Wages and salaries

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In the national accounts, in accordance with the System of National Accounts, wages and salaries are the sum of remuneration paid to employees, including the values of any social contributions, income taxes, etc., payable to employees. For administrative convenience, or due to a legal requirement or some other reason all or a part of such payments may actually be withheld by the employer and paid directly to tax authorities, etc., on behalf of the employee. However, labour-related expenses of a business, such as payroll taxes, pension fund contributions, social insurance schemes, workers compensation insurance, etc., are not counted as wages and salaries for national accounts purposes. Similar concepts apply to general accounting treatment of labour expenses.

Wages and salaries are typically paid in cash (or cash equivalent, such as by cheque or by direct deposit into the employes' bank account) or it may be paid in various other ways, including remuneration paid in kind in the form of goods or services provided to employees instead of, or in addition to, remuneration in cash (SNA 7.32-7.42).[1]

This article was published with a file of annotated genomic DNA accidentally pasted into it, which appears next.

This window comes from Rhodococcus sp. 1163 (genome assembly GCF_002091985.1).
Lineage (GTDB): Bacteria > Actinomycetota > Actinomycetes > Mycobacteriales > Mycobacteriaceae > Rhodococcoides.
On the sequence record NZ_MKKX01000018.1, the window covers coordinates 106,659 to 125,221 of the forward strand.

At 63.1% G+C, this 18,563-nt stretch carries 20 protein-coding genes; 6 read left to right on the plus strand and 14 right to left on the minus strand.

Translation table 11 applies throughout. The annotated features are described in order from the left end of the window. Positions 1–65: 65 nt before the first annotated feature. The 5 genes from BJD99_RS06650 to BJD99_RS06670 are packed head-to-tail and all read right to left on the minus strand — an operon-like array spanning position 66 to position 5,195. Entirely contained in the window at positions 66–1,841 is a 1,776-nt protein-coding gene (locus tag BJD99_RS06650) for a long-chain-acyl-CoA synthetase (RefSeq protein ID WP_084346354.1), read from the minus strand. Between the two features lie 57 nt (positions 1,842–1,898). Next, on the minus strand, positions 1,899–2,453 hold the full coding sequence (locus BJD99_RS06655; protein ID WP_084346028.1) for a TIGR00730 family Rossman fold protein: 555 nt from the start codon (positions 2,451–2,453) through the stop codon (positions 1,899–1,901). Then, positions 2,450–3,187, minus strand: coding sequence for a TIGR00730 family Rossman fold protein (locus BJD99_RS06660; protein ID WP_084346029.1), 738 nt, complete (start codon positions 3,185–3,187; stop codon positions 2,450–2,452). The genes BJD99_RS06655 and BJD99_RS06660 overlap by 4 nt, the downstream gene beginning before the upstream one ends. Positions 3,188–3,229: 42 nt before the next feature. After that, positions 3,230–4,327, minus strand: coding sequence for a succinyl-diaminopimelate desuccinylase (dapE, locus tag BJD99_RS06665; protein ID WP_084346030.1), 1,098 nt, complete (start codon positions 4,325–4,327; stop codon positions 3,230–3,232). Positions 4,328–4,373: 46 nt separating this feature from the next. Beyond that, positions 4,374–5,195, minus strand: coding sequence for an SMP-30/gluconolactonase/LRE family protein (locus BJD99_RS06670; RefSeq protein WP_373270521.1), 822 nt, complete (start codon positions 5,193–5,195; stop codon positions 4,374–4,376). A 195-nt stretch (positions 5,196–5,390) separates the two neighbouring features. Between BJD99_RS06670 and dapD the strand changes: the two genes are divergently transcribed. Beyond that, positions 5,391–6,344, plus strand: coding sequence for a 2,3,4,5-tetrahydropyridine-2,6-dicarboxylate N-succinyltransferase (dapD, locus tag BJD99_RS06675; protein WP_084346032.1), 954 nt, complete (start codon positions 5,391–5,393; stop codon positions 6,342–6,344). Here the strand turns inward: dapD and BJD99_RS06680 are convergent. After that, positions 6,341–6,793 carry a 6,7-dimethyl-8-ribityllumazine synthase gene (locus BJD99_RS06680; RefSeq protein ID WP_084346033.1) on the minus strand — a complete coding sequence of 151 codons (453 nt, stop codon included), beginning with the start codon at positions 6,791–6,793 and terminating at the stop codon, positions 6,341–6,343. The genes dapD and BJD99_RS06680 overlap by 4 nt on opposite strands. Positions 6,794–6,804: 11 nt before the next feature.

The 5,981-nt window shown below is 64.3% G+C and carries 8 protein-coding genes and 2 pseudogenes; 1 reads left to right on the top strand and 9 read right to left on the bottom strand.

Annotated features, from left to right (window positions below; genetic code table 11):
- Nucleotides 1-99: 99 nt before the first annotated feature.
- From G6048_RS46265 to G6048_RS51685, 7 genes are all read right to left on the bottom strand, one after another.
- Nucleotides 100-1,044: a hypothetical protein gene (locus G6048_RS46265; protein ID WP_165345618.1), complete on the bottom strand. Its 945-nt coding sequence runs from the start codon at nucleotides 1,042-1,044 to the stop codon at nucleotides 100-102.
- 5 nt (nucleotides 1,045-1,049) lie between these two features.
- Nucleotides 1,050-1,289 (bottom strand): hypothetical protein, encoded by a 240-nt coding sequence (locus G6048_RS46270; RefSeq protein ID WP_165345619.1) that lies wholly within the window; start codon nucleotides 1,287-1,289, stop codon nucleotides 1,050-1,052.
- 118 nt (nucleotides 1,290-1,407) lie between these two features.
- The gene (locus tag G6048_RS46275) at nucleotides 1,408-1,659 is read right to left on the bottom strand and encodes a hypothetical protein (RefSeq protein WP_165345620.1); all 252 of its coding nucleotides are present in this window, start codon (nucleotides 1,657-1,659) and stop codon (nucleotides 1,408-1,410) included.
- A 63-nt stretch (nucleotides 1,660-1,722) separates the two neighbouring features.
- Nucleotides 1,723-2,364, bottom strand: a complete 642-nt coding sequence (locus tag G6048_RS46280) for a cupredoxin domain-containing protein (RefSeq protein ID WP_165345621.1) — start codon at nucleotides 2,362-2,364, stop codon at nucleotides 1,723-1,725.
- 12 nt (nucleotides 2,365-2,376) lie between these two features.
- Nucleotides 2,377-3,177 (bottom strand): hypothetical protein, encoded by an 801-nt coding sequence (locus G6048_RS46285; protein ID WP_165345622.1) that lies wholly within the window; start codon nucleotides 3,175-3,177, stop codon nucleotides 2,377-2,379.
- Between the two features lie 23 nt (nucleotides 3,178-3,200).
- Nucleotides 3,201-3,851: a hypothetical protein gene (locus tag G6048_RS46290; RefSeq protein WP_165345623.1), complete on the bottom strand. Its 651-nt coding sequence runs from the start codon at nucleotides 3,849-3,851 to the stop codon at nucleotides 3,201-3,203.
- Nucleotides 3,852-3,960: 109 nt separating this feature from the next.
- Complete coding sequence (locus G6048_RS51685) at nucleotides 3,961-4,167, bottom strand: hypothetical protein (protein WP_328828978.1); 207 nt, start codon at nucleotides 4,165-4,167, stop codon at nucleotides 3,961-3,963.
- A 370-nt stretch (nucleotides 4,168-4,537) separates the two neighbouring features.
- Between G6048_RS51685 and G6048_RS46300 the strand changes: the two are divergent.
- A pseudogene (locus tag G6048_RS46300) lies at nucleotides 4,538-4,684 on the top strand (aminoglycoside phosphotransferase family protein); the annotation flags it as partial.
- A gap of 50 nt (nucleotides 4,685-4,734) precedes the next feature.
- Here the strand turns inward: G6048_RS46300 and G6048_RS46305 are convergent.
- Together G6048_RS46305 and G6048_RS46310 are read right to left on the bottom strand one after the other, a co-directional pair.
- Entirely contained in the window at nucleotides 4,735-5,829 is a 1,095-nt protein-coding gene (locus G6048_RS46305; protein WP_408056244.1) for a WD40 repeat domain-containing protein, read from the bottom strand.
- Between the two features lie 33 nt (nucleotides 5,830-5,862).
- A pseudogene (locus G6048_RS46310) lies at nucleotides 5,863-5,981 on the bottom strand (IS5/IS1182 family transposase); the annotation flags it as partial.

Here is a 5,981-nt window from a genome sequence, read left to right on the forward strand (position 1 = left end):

Wages and salaries in cash consist of such amounts payable at regular intervals, such as weekly, monthly or other intervals, including payments by results and piecework payments; plus allowances, such as those for working overtime; plus amounts paid to employees away from work for short periods (e.g., on holiday, sick leave, etc); plus ad hoc bonuses and similar payments; plus commissions, gratuities and tips received by employees.

Wages and salaries in kind consist of remuneration in the form of goods or services that are not necessary for work and can be used by employees in their own time, and at their own discretion, for the satisfaction of their own needs or wants or those of other members of their households.

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